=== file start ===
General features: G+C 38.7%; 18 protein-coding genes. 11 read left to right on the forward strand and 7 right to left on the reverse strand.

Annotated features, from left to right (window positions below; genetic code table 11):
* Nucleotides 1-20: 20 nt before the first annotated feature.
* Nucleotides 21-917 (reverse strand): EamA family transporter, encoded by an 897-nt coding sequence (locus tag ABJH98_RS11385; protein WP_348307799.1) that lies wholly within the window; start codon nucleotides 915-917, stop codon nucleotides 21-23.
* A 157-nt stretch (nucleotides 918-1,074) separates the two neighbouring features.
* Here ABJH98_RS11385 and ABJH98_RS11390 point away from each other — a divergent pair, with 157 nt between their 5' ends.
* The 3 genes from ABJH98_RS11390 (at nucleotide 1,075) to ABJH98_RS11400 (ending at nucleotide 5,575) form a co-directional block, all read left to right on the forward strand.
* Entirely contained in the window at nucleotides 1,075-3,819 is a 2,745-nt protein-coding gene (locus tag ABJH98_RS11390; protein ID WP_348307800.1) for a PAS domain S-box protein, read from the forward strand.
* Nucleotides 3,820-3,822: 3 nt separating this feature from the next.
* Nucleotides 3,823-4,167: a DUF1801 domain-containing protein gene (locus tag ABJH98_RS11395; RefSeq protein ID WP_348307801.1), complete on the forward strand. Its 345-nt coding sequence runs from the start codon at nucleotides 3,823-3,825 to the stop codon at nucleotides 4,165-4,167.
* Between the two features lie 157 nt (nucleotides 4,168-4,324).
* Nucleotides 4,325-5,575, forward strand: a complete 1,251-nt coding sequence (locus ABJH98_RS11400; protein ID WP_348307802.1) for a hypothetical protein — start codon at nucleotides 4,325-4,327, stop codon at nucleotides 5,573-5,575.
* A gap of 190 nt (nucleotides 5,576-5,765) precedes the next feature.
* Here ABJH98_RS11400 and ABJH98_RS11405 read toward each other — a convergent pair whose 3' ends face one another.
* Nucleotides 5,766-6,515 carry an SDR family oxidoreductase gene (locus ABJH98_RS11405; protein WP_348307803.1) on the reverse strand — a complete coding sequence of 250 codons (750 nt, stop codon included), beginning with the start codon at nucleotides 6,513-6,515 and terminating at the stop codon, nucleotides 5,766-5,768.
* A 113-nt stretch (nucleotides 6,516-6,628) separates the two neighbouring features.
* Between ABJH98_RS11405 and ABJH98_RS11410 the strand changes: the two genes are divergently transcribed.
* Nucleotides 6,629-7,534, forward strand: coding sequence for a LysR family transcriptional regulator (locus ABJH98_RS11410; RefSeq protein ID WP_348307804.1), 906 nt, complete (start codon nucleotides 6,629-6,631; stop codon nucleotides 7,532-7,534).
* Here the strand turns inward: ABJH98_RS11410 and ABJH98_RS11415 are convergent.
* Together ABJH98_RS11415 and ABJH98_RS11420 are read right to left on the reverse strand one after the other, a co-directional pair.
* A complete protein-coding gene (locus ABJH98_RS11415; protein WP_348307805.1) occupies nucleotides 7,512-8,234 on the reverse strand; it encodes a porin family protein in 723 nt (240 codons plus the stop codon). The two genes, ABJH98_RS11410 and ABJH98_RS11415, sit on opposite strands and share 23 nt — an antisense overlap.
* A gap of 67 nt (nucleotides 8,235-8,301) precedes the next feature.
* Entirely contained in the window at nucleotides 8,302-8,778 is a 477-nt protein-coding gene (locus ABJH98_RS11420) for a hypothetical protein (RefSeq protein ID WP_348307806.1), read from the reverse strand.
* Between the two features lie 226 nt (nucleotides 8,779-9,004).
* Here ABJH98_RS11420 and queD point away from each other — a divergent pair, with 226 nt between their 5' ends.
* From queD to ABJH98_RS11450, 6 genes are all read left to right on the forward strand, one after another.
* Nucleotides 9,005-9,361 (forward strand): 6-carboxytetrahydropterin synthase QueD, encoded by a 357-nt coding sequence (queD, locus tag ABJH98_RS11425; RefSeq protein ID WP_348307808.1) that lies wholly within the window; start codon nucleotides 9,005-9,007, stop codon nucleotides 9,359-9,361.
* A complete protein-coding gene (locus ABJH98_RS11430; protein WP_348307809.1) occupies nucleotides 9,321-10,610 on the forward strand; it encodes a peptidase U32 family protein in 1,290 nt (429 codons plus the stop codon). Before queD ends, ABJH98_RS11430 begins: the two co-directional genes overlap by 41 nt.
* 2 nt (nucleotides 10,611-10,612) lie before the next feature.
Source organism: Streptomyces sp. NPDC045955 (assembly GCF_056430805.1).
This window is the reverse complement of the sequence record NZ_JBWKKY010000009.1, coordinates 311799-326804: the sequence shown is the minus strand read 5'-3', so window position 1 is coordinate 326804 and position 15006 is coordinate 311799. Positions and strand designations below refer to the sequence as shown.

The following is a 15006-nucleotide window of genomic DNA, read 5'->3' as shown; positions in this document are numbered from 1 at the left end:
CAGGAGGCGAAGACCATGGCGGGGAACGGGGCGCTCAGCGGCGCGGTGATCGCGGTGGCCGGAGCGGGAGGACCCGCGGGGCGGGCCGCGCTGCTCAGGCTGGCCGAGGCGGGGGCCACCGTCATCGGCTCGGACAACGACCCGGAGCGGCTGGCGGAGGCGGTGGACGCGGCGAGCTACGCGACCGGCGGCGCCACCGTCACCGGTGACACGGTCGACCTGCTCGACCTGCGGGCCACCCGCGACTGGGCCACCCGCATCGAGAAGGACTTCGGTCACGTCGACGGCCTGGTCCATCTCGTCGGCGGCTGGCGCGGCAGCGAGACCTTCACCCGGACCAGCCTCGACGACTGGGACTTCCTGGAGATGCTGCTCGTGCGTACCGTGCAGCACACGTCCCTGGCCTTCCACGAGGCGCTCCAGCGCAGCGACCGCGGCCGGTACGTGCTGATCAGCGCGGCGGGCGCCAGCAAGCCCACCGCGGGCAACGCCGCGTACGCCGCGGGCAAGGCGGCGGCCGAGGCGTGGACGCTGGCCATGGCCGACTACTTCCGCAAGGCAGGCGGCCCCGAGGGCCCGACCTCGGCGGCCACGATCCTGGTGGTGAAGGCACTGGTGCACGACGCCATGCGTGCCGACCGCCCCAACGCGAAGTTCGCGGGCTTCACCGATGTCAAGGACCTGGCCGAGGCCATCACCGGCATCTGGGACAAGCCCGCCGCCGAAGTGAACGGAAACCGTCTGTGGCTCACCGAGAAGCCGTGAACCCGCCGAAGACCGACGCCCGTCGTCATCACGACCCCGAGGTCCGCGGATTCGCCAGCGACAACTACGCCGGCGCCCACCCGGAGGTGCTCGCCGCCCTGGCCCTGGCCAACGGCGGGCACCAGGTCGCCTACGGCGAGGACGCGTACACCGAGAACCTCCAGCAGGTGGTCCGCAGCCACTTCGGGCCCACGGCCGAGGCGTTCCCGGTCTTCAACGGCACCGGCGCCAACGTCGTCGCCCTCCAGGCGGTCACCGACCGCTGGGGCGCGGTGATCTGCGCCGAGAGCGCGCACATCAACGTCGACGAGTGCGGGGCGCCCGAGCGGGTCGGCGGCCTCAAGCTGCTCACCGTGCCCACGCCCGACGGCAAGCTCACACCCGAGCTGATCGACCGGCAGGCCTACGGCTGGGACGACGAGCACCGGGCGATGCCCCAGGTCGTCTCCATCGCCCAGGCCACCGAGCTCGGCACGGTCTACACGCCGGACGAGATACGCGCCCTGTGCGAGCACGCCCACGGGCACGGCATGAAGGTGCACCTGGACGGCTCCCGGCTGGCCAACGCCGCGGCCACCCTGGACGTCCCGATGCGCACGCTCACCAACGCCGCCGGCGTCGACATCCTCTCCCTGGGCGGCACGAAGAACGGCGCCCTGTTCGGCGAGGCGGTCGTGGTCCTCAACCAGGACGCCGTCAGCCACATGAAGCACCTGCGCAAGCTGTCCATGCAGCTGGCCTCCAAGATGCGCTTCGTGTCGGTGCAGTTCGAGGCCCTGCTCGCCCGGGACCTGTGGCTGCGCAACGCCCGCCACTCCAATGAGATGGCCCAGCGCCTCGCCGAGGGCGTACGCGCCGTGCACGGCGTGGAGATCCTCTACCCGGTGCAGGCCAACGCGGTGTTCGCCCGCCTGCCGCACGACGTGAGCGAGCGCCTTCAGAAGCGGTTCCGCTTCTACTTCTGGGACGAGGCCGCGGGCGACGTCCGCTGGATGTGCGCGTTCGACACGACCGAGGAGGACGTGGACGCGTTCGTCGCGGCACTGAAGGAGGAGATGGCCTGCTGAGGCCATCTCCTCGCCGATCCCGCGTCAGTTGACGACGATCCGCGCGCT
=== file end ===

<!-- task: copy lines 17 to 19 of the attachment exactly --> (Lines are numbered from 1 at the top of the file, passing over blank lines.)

* Between ABJH98_RS11405 and ABJH98_RS11410 the strand changes: the two genes are divergently transcribed.
* Nucleotides 6,629-7,534, forward strand: coding sequence for a LysR family transcriptional regulator (locus ABJH98_RS11410; RefSeq protein ID WP_348307804.1), 906 nt, complete (start codon nucleotides 6,629-6,631; stop codon nucleotides 7,532-7,534).
* Here the strand turns inward: ABJH98_RS11410 and ABJH98_RS11415 are convergent.